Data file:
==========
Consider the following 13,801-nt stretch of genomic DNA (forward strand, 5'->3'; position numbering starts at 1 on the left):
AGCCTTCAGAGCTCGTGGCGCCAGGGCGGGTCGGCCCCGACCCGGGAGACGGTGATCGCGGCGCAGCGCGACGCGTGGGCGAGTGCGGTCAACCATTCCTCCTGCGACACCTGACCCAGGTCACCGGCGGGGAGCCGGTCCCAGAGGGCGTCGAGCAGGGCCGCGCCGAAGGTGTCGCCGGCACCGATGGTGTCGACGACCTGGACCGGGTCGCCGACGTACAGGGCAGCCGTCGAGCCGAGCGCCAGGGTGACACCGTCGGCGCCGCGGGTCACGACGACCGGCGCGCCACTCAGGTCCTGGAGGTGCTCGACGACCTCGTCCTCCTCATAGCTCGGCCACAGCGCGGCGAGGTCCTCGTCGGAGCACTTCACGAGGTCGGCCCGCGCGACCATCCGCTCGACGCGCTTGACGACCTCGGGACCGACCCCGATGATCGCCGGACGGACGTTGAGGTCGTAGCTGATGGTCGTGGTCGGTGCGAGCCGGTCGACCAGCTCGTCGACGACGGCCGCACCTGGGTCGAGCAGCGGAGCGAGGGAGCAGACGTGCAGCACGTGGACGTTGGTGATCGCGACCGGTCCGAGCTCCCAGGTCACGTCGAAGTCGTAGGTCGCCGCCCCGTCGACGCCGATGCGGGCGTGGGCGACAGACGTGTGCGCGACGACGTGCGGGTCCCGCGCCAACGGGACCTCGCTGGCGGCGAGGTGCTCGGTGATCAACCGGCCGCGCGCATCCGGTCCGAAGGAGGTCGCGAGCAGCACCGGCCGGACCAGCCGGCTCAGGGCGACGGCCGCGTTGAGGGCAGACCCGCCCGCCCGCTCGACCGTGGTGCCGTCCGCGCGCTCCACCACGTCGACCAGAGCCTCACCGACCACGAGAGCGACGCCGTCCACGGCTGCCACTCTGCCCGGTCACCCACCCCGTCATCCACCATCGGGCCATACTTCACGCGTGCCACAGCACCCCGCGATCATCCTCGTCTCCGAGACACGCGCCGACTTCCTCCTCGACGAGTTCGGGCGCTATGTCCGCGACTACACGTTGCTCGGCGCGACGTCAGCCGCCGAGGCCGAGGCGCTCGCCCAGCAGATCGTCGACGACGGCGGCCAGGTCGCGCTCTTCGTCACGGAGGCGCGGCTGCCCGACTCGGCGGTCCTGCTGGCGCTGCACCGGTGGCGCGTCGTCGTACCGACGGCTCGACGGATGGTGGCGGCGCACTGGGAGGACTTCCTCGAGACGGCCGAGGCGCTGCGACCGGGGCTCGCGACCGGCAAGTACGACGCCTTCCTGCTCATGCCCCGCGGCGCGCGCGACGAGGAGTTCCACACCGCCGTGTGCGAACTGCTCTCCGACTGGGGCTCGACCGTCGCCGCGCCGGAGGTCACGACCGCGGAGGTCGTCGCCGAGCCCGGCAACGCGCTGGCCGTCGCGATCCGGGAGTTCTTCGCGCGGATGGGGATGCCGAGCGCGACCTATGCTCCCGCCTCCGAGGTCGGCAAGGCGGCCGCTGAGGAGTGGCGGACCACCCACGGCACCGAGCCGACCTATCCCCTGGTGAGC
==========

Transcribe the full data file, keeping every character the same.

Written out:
Consider the following 13,801-nt stretch of genomic DNA (forward strand, 5'->3'; position numbering starts at 1 on the left):
AGCCTTCAGAGCTCGTGGCGCCAGGGCGGGTCGGCCCCGACCCGGGAGACGGTGATCGCGGCGCAGCGCGACGCGTGGGCGAGTGCGGTCAACCATTCCTCCTGCGACACCTGACCCAGGTCACCGGCGGGGAGCCGGTCCCAGAGGGCGTCGAGCAGGGCCGCGCCGAAGGTGTCGCCGGCACCGATGGTGTCGACGACCTGGACCGGGTCGCCGACGTACAGGGCAGCCGTCGAGCCGAGCGCCAGGGTGACACCGTCGGCGCCGCGGGTCACGACGACCGGCGCGCCACTCAGGTCCTGGAGGTGCTCGACGACCTCGTCCTCCTCATAGCTCGGCCACAGCGCGGCGAGGTCCTCGTCGGAGCACTTCACGAGGTCGGCCCGCGCGACCATCCGCTCGACGCGCTTGACGACCTCGGGACCGACCCCGATGATCGCCGGACGGACGTTGAGGTCGTAGCTGATGGTCGTGGTCGGTGCGAGCCGGTCGACCAGCTCGTCGACGACGGCCGCACCTGGGTCGAGCAGCGGAGCGAGGGAGCAGACGTGCAGCACGTGGACGTTGGTGATCGCGACCGGTCCGAGCTCCCAGGTCACGTCGAAGTCGTAGGTCGCCGCCCCGTCGACGCCGATGCGGGCGTGGGCGACAGACGTGTGCGCGACGACGTGCGGGTCCCGCGCCAACGGGACCTCGCTGGCGGCGAGGTGCTCGGTGATCAACCGGCCGCGCGCATCCGGTCCGAAGGAGGTCGCGAGCAGCACCGGCCGGACCAGCCGGCTCAGGGCGACGGCCGCGTTGAGGGCAGACCCGCCCGCCCGCTCGACCGTGGTGCCGTCCGCGCGCTCCACCACGTCGACCAGAGCCTCACCGACCACGAGAGCGACGCCGTCCACGGCTGCCACTCTGCCCGGTCACCCACCCCGTCATCCACCATCGGGCCATACTTCACGCGTGCCACAGCACCCCGCGATCATCCTCGTCTCCGAGACACGCGCCGACTTCCTCCTCGACGAGTTCGGGCGCTATGTCCGCGACTACACGTTGCTCGGCGCGACGTCAGCCGCCGAGGCCGAGGCGCTCGCCCAGCAGATCGTCGACGACGGCGGCCAGGTCGCGCTCTTCGTCACGGAGGCGCGGCTGCCCGACTCGGCGGTCCTGCTGGCGCTGCACCGGTGGCGCGTCGTCGTACCGACGGCTCGACGGATGGTGGCGGCGCACTGGGAGGACTTCCTCGAGACGGCCGAGGCGCTGCGACCGGGGCTCGCGACCGGCAAGTACGACGCCTTCCTGCTCATGCCCCGCGGCGCGCGCGACGAGGAGTTCCACACCGCCGTGTGCGAACTGCTCTCCGACTGGGGCTCGACCGTCGCCGCGCCGGAGGTCACGACCGCGGAGGTCGTCGCCGAGCCCGGCAACGCGCTGGCCGTCGCGATCCGGGAGTTCTTCGCGCGGATGGGGATGCCGAGCGCGACCTATGCTCCCGCCTCCGAGGTCGGCAAGGCGGCCGCTGAGGAGTGGCGGACCACCCACGGCACCGAGCCGACCTATCCCCTGGTGAGC